Project: CHAMP - Clean Hybrid Alternative Marine Powertrain
Mathwall Marine with Purple Sector, University of Bath / IAAPS, Solis Marine, Ribs for Sale, Boat Club Trafalgar
CHAMP delivered a methanol fuelled, electric hybrid Rigid Inflatable Boat (RIB) that can run in several modes, including zero emissions, hybrid operation and methanol combustion. In EV mode, the demonstrator craft can travel up to 60 nautical miles with zero emissions. Running on methanol, its range extends to 300 nautical miles.
The project was established in order to showcase what is possible in the marine industry, a sector that is generally slow to adopt change, and one of the highest polluting transport segments. CHAMP’s primary benefit was to reduce 'well to wake' emissions by up to 67 per cent compared to gasoline. Initial savings from a 10-vessel fleet would total 104,350kg of CO2 per annum. The programme has demonstrated that through cross sector collaboration, it is possible to make transformational change with immediate impact.
Project: Roadvent - Capturing deadly exhaust fumes at the source, installed in the roadway
Pollution Solution Holdings with Purified Air, Hauraton, Cambustion, Moduflow, Wilde Analysis, Airflow Design Services, South Coast Science, UTAC Millbrook Proving Ground, MES International, Westcotec, HORIBA MIRA.
Roadvent was born from a desire to tackle road pollution at source, mitigating a problem that kills around 40,000 people each year in the UK alone. Installed in the roadway, the system sucks in exhaust fumes, passing them through a cabinet where a series of mesh, ESP, HEPA, activated carbon and impregnated carbon filters remove 99 per cent of contaminants.
Independent testing found that Roadvent successfully reduced roadside pollution levels by 91 per cent when measured at the height of a child's face and 81 per cent at a drive thru serving hatch. Whilst sales of new fossil fuelled vehicles will be banned from 2030, they will remain on the roads for many years after that, so mitigation of air pollution is an essential strategy to protect global health. What’s more, electric vehicles still produce harmful particulate emissions from brakes and tyres, so Roadvent could continue to play an important role through the EV transition and beyond.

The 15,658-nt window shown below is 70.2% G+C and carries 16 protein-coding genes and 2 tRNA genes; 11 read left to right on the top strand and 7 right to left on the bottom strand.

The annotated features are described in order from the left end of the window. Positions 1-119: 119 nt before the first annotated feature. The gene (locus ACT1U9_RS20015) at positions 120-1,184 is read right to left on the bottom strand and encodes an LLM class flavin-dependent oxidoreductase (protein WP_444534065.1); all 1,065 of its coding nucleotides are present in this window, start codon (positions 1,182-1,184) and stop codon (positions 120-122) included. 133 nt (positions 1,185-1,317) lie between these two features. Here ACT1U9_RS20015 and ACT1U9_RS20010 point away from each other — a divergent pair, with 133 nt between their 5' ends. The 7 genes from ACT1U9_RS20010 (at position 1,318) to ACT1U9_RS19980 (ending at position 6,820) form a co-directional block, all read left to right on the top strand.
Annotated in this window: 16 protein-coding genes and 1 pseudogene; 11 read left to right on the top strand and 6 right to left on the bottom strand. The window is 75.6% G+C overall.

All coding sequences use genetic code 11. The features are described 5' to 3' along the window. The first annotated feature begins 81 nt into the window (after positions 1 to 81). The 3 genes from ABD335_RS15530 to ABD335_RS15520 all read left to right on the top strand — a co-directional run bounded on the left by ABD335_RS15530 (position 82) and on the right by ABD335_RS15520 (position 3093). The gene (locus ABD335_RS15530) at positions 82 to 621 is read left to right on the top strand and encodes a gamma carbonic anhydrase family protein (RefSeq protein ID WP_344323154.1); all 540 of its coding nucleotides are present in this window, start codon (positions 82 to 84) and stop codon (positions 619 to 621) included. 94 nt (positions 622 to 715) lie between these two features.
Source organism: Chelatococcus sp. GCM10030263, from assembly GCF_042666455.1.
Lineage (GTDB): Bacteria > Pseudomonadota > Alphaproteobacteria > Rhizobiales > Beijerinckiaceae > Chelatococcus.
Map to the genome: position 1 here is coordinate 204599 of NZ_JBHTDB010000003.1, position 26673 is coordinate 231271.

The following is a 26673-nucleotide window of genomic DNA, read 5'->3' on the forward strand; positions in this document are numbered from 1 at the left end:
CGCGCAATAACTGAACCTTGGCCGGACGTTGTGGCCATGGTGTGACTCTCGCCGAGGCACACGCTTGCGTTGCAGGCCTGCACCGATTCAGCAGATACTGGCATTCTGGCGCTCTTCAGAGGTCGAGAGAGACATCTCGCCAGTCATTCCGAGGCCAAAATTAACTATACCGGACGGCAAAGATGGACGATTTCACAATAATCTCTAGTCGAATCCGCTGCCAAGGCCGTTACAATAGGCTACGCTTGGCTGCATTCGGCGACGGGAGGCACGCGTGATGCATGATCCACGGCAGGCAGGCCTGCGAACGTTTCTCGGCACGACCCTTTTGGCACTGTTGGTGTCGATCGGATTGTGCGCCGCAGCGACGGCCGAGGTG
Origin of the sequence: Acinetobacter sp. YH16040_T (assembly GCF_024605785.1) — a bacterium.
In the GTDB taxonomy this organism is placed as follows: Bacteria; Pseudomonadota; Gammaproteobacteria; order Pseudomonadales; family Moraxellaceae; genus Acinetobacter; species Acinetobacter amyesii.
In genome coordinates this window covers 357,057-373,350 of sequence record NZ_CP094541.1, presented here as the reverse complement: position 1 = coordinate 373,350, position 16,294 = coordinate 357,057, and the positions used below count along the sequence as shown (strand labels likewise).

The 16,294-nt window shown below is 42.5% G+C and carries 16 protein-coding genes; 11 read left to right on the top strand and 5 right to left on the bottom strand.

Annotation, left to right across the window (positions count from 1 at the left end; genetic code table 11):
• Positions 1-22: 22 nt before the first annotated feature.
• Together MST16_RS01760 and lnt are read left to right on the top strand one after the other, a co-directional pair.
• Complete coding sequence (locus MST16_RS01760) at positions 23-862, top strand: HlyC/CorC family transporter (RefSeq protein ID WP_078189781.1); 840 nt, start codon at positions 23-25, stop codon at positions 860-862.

Project: A better option for the geological disposal of high-level radioactive waste using very deep boreholes
University of Sheffield, Deep Borehole Disposal Research Group, with Marriott Drilling Group
This project outlined how new innovations combined with existing science could create a new technology for disposing of the UK's most difficult-to-deal-with waste stream – the high level waste (HLW) from 65 years of nuclear power generation and four decades of spent fuel (SF) reprocessing.
Current favoured plans for dealing with this waste involve a mined repository (or geological disposal facility, GDF) at a depth of 500-650m somewhere in the UK, to be delivered at a cost likely to end up in the tens of billions. Since as far back as 2008, the University of Sheffield's Deep Borehole Disposal Research Group (UoS DBD-RG) and Marriott Drilling have working on an alternative. Deep Borehole Disposal (DBD) would see radioactive waste packages encased at the bottom of 4-5 km deep, large diameter boreholes in appropriate geology. According to the project partners, the technology could dispose of the entire HLW inventory in 7 to 10 boreholes on a site smaller than three football pitches at a cost of less than £744 million.
Project: Robotic Snake
UK Atomic Energy Authority (UKAEA) with EUROfusion and TWI Ltd
Through close collaboration with EUROfusion and TWI Ltd, a team from UKAEA's fusion robotics centre, RACE, has designed and developed a robotic snake to allow remote handling teams to work safely and cost-effectively in challenging environments.
The snake will be deployed and operated remotely inside a hazardous environment without being touched by humans. It can also work effectively in pipes packed together, with little space for access. In fusion machines, pipework has to be connected and disconnected remotely because of the hazardous environment. Pipework in DEMO – ITER’s likely successor- is extra challenging because of the limited working space. RACE has been looking at different ways of tackling this problem and the robotic snake has now passed its first set of trials.